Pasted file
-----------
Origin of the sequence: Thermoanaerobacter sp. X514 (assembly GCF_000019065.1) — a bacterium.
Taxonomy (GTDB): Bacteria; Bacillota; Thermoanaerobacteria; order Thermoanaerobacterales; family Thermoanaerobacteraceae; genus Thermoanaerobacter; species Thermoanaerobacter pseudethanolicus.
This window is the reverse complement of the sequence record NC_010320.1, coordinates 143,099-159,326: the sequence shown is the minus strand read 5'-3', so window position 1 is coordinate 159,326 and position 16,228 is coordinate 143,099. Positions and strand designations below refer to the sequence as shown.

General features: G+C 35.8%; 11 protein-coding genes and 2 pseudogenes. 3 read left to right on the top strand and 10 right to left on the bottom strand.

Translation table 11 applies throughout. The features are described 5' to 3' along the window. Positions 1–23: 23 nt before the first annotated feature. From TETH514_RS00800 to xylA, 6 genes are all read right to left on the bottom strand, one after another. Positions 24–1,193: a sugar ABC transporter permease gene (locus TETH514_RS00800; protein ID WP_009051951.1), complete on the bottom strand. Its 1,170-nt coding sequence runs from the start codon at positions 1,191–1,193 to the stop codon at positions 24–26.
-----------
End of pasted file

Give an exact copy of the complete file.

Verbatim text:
Origin of the sequence: Thermoanaerobacter sp. X514 (assembly GCF_000019065.1) — a bacterium.
Taxonomy (GTDB): Bacteria; Bacillota; Thermoanaerobacteria; order Thermoanaerobacterales; family Thermoanaerobacteraceae; genus Thermoanaerobacter; species Thermoanaerobacter pseudethanolicus.
This window is the reverse complement of the sequence record NC_010320.1, coordinates 143,099-159,326: the sequence shown is the minus strand read 5'-3', so window position 1 is coordinate 159,326 and position 16,228 is coordinate 143,099. Positions and strand designations below refer to the sequence as shown.

General features: G+C 35.8%; 11 protein-coding genes and 2 pseudogenes. 3 read left to right on the top strand and 10 right to left on the bottom strand.

Translation table 11 applies throughout. The features are described 5' to 3' along the window. Positions 1–23: 23 nt before the first annotated feature. From TETH514_RS00800 to xylA, 6 genes are all read right to left on the bottom strand, one after another. Positions 24–1,193: a sugar ABC transporter permease gene (locus TETH514_RS00800; protein ID WP_009051951.1), complete on the bottom strand. Its 1,170-nt coding sequence runs from the start codon at positions 1,191–1,193 to the stop codon at positions 24–26.